Inside, he found Captain Dale Everick leaning over the Tactical Operations Main Screen. This was a round screen, which was sunken into the floor so that all Tactical Officers could look down and see it. It displayed information gathered by the tactical sensors in a map form, displaying the various other vessels located around the Gaeatyrre and certain basic information to help the officers make tactical decisions about which enemy ships to fire upon. Through a computer command, this screen could be displayed in a three-dimensional Holographic Projection. Several Tactical Officers were scurrying about the room, checking the Immersive Weapons Terminals. These were large terminals in which the officers were strapped in and totally immersed in the battle. As they aimed the guns, the terminals would turn around in circles like a gyroscope.
Jefferson marched up to Everick and saluted.
“Captain Everick, sir, Lieutenant Jefferson reporting.”
Everick looked up from Tactical Screen.
“Ah, Jefferson,” he motioned Jefferson to ease, “You’re the Senior Science Officer on board the Gaeatyrre. You have a lot of accomplishments to your name.”
“Yes, sir. I had a major role in designing and programming Jenna.”
“Right, right. Now, as the Senior Science Officer on board, I assume you have numerous degrees and years of training.” Everick casually made his way to the door.
“Yes, sir. I have degrees in New Computer Sciences and Applications, Interstellar Engineering, Tactical Sciences, Warship Design and Theory, and several lesser degrees in various other Military Sciences.”
“Yes, I’m quite familiar with your repertoire; I checked your dossier before accepting you on this voyage. However, in all your experience and numerous degrees, have you ever encountered something like this?” He was through the door now and motioning to the main screen of the Command Center. “Computer, Main Screen, Magnify 50x.”
The picture on the main screen blinked and shifted, zooming in fifty times. When the picture finally settled, Jefferson could not help but gasp in awe at what he saw. It appeared to be a space vessel of immense proportions.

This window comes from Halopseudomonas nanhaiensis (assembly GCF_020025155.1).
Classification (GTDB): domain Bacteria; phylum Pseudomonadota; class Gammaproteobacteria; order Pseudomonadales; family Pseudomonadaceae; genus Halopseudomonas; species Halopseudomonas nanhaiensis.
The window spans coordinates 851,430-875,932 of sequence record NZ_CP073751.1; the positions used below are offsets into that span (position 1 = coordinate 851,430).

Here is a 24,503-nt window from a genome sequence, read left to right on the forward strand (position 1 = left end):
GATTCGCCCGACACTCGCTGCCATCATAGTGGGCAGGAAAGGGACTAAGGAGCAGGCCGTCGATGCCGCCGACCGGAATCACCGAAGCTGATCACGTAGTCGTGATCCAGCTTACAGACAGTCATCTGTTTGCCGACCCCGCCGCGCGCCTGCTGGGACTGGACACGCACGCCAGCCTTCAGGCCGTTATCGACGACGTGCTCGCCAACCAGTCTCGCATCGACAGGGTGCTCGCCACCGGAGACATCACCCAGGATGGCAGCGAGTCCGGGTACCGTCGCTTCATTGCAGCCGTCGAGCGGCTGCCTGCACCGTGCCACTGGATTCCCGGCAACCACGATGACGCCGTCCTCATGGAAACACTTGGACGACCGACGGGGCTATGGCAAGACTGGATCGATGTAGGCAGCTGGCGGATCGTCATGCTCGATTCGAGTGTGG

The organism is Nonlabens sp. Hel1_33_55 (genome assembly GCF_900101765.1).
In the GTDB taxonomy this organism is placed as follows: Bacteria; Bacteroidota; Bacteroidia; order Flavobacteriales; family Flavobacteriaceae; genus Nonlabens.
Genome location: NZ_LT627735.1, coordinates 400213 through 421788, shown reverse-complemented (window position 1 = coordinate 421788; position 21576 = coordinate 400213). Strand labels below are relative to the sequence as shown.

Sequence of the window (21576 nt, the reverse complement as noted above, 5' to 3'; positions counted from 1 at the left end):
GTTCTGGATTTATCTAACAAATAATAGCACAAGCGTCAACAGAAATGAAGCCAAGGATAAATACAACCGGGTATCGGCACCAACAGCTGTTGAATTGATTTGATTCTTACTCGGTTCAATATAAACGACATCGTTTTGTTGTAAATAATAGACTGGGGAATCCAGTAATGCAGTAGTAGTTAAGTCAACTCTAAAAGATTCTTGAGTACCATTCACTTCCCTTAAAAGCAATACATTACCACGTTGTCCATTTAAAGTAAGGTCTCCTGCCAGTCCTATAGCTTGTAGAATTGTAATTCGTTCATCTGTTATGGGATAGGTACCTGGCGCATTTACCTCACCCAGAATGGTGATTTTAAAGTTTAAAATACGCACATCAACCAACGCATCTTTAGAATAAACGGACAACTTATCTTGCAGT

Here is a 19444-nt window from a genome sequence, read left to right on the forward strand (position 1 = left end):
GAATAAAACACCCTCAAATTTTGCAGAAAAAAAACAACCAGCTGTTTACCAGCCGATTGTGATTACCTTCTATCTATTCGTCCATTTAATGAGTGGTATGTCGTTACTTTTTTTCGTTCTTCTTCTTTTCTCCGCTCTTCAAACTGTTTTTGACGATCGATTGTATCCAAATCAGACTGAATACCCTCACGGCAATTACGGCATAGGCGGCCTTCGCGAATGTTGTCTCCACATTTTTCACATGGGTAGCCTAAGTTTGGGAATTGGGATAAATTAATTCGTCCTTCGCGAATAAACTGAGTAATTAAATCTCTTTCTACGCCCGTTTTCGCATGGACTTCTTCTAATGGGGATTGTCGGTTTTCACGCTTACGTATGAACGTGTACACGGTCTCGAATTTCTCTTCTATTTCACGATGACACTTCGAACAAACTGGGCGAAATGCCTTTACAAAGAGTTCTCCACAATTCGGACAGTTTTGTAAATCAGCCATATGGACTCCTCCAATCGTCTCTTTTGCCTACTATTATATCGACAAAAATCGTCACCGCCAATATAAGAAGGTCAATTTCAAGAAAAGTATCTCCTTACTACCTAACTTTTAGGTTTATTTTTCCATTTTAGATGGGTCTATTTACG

“Jenna,” Jefferson excitedly called on the computer, “estimate length, height and depth and any other useful information of unknown object.”
“39.3 by 27.2 by 12.8 Kilometers. Object is in a general, irregular conical shape and is approximately 0.53 Light-years in distance. Speed is registered as nominal. Sensors do not indicate anything further.”
“Well, now, Mister Jefferson.” Spoke Everick, “There’s the source of those peculiar signals. An unknown spacecraft just drifting in space.”
“Why, we must establish communication! This is an incredible discovery. All these years we believed we were alone in the universe, and here we have definitive proof to the contrary! This is the most important moment in human history!”
“Yes, well, as important as it is, we can’t do anything until we unscramble that message. For all we know, they’re telling us to surrender now, or face immediate destruction. We can’t go into this situation like blind rats.”
“No, no, of course not! One of the first rules in Basic Tactical Training 101: Know Your Opponent! Jenna, divert 50% of your focus to the message, see if you can translate it.”
“No good, Jefferson. We’ve had the greatest minds in the world working on that thing. Thousands of super computers have turned their full attention to divining the meaning behind those cryptic tones. Nothing seems to make any sense. Those brainiacs have tried every known algorithm, computation and what have you. There’s no decoding that message!”
“So what do we do?”
“We sit here and watch them. If they move, we’ll be on them. Eventually they may give us the key to translating their message.”
With that, Captain Dale Everick turned on his heel and left the Command Center.
“Jenna, monitor alien spacecraft. Alert me to any change in the present level of activity.”
* * *
But Jefferson was not ready to give up on the alien message. He took large portions of it and tested it himself. He consulted Lieutenant Michaels on his mathematics. He verified it with Jenna. Nothing seemed to work. It seemed that Everick was right. There was going to be no translating of this message. But still he worked on it.
It was evening while he sat hard at work applying different computations to the apparently mathematical sequencing of the ethereal tones that Michaels came to his quarters. Jefferson heard Jenna announce Lieutenant Michaels, and when he ordered the door open, Michaels just stood in the doorway, staring at his feet.
“Michaels, come in. What is it?” Michaels stepped in cautiously, despite his friendly greeting.
“Well, uh, sir, Mister Jefferson. You’ve been consulting me on some equations you had, you know, checking to see if they were right. I’ve seen enough of your work on them that they started to give me an idea.”
“I’d be happy to hear what you have to say. I’ve got to translate these messages from the alien spacecraft before we can proceed.”
“Well, looking at your worksheets, you’ve been using a series of mathematical algorithms, assuming of course that the aliens were sending a mathematical message. But what if those messages were actually written using anti-mathematics.”
“Anti-mathematics. It’s a very new and revolutionary idea in the mathematical fields. The basic premise is assuming that the opposite of everything assumed to be true is in fact true. It’s part of a new field of mathematics called meta-logic.”
“I really don’t know quite what you’re talking about, but if you think it could help, you can take a shot at it.”